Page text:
Originally Posted by Samps
You could make the port flare with fiberglass. ...Or maybe one of those pool noodles...
Originally Posted by Augerhandle
...I've considered shaping a pool noodle, but need to find one in a store to do a hands-on evaluation before spending money on it. As slow as this build is going, I'll probably still be looking into this by the time pool season rolls around.
Based on my experience with the pipe insulation though, heat-shaping the noodle will be very tricky...
Pool season is here, and I picked up a pool noodle a while back...
(I didn't take many pictures, but I think there are enough to explain my procedure)
That is a battery cable I had lying around that I used to pull the noodle into an arc for thermoforming. One could use anything, such as an old piece of hose or thick rope.
I bent the noodle until it showed distortion (crinkling) at the bend and clamped the cable to hold it there. Then, using a heat gun, I gently brought up the temperature at the bend, softening the foam until the crinkles smoothed out on the inside and the outside relaxed somewhat. I then let it cool and it maintained it's shape. One must be careful not to overheat the foam, or it will shrink and deform, becoming useless.
After it cooled I bent another section and repeated the heating and cooling steps. I could only bend a small section at a time because otherwise the previously bent section would relax and straighten, undoing my previous work. It will only bend a small degree before deforming, so it takes several iterations before the bend radius approaches the size needed. The most difficult part is finding a way of shaping the bend and maintaining the bend until it cools (and having patience, this took hours).
Since the outside finished diameter will be slightly larger than a five gallon bucket, I used one as a jig to reduce the bend radius and further shape the noodle once I got most of the curve formed.
After coiling it into the bucket, I heated the inside radius to smooth out the crinkles, then set the bucket outside in the cool evening breeze to cool. Unfortunately, the bucket sides flattened the outside diameter of the softened noodle. I will only be using the inside portion of the noodle for the flare so this flattening shouldn't be a problem, but I decided to do something about it anyway.
I wrapped the noodle tightly around a scrap section of port tube and carefully reheated the outside of the noodle...
...the flattened sections softened and regained most of their round profile.
Using the port tube as a guide, several sections of the noodle were identified that required either a tightened bend or a straightened bend to match the port. So back in the bucket, with emphasis on those areas. The bucket sides are tapered, so sliding the noodle further down tightened (and crinkled) the inside radius. I then applied heat only at the areas that were found to require tightening. After cooling, those areas held the tighter radius while the unheated areas sprang back to their previously finished shape when removed from the bucket. To straighten a too-tight bend, I simply heated it very slightly in free air to relax the bend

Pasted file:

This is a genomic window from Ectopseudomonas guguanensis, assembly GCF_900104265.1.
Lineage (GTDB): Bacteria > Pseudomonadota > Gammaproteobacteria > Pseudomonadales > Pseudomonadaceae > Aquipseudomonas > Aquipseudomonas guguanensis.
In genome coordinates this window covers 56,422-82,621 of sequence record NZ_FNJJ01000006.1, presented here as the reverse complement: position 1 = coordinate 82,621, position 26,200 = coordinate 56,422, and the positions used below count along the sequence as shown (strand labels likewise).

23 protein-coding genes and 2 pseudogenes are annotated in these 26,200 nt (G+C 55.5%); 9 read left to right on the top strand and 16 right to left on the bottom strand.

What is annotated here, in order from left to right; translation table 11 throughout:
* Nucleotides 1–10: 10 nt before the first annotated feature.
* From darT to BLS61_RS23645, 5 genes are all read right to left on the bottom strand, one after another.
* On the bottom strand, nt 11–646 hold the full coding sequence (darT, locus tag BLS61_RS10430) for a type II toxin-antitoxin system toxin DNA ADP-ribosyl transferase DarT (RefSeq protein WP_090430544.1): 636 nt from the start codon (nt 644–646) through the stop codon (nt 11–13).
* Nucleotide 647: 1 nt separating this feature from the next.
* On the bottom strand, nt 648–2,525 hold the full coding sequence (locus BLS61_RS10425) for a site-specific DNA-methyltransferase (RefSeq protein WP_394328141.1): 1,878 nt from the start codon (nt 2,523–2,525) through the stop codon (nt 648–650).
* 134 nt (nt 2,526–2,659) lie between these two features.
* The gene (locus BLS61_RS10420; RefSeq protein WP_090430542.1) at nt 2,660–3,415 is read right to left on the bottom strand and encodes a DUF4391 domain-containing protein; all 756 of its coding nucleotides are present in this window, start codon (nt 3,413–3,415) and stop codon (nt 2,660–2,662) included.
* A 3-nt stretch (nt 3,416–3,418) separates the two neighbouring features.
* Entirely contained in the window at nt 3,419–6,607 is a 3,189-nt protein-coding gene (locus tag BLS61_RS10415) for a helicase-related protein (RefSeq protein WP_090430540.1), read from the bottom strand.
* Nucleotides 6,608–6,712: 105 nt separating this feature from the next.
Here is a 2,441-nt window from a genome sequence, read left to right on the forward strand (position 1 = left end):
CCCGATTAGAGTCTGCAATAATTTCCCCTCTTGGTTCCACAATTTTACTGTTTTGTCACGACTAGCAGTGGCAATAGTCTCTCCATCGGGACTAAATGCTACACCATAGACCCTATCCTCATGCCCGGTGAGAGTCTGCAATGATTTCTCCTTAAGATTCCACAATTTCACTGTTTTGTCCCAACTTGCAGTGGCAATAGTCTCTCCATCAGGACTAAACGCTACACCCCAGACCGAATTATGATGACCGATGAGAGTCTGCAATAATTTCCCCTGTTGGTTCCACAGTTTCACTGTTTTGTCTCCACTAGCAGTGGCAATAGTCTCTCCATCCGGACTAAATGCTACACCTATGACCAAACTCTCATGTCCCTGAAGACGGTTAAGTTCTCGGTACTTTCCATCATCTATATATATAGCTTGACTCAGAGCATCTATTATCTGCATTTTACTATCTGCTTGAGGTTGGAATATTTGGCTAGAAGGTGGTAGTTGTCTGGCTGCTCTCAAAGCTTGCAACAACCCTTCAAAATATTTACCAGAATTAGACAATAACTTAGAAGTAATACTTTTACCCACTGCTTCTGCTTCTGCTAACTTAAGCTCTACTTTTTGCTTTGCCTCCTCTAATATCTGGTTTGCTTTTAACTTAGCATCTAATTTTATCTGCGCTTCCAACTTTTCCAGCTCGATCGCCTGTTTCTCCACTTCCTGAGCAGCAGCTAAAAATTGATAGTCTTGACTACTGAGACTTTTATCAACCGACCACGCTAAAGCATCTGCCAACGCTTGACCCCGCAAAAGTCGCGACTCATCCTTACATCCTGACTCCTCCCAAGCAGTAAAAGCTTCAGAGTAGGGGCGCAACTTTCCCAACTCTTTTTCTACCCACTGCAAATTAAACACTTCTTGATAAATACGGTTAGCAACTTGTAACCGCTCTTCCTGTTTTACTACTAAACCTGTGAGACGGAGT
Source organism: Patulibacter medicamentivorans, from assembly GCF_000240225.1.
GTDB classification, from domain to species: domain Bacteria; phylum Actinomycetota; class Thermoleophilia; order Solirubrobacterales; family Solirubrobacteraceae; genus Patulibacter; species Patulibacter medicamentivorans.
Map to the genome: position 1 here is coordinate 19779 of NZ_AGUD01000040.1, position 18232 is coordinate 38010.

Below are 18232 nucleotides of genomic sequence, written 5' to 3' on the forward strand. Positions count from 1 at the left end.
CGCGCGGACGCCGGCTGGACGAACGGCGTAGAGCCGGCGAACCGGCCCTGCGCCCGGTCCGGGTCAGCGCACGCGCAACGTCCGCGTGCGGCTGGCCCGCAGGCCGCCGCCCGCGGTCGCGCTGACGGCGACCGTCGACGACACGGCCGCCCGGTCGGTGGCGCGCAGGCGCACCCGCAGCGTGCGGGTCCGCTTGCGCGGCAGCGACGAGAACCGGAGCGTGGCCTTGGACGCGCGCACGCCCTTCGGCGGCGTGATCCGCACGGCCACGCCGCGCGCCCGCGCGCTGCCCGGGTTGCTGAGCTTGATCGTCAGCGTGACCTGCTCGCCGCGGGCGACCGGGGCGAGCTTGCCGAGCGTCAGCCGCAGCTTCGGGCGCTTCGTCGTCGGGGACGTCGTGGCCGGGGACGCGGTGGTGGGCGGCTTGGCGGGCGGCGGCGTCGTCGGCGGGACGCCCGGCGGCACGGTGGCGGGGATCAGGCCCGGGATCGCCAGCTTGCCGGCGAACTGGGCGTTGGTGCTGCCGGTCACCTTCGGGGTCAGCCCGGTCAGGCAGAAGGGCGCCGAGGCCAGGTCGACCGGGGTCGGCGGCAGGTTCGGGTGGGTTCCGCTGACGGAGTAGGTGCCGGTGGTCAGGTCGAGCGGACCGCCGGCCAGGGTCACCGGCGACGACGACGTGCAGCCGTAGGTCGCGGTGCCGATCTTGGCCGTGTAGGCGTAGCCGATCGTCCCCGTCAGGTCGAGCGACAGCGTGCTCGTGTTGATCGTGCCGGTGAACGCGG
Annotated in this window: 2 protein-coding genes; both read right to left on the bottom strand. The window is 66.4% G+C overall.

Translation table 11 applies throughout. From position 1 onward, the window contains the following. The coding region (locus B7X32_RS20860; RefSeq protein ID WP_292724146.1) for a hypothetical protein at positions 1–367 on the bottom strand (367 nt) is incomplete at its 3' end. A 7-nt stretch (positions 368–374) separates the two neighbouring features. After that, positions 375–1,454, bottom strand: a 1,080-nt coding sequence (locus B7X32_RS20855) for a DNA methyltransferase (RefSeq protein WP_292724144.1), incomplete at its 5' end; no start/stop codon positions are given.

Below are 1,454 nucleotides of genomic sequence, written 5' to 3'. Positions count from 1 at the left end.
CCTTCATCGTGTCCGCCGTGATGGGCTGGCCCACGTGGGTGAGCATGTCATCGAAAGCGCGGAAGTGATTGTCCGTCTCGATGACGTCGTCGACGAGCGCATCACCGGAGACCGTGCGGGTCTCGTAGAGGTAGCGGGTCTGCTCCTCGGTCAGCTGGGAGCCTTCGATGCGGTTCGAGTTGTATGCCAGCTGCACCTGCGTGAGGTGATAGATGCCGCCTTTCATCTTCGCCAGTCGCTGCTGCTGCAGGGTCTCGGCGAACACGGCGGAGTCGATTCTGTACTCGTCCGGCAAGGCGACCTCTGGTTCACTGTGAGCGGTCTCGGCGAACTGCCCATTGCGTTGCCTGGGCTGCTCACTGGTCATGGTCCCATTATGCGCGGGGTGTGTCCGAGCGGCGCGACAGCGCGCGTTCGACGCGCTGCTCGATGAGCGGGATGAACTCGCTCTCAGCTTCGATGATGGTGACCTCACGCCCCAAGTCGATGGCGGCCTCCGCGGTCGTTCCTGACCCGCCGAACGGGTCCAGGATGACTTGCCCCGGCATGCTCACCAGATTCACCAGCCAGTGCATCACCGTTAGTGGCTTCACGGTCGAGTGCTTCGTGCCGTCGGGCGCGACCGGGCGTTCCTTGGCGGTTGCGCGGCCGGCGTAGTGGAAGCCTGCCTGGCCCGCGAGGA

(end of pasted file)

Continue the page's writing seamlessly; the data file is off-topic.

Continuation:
Notice that the ends of the noodle are not curved. Curving at the ends is almost impossible, so I measured the noodle longer than what was required to account for this. Once the final shape is achieved, the idea is to cut away the excess length, leaving just enough to create the exact circumference needed when the cut ends are glued together. Unfortunately, I got in a hurry and overheated (deformed) a section of the noodle, so unless I am able to reshape it, I may not have enough length after trimming to make it all the way around the port. If that proves to be the case, I will simply add another, smaller piece and have two glue joints.
I plan on sealing the foam with watered down PVA, then sanding and painting it. This should also make the flare more rigid.
Well that's as far as I've gotten with this experiment, and it will be awhile before I can get back to it. Yet to tackle: slicing the foam horizontally in half, then vertically in a circle to get the final flare profile needed, shown here, in post #22
: LLT Sonosub with the SI 15HT D4
I considered cutting the noodle lengthwise in quarters before shaping, but decided it would be more difficult to hold it in shape while cooling than cutting the full tube afterwards. We shall see.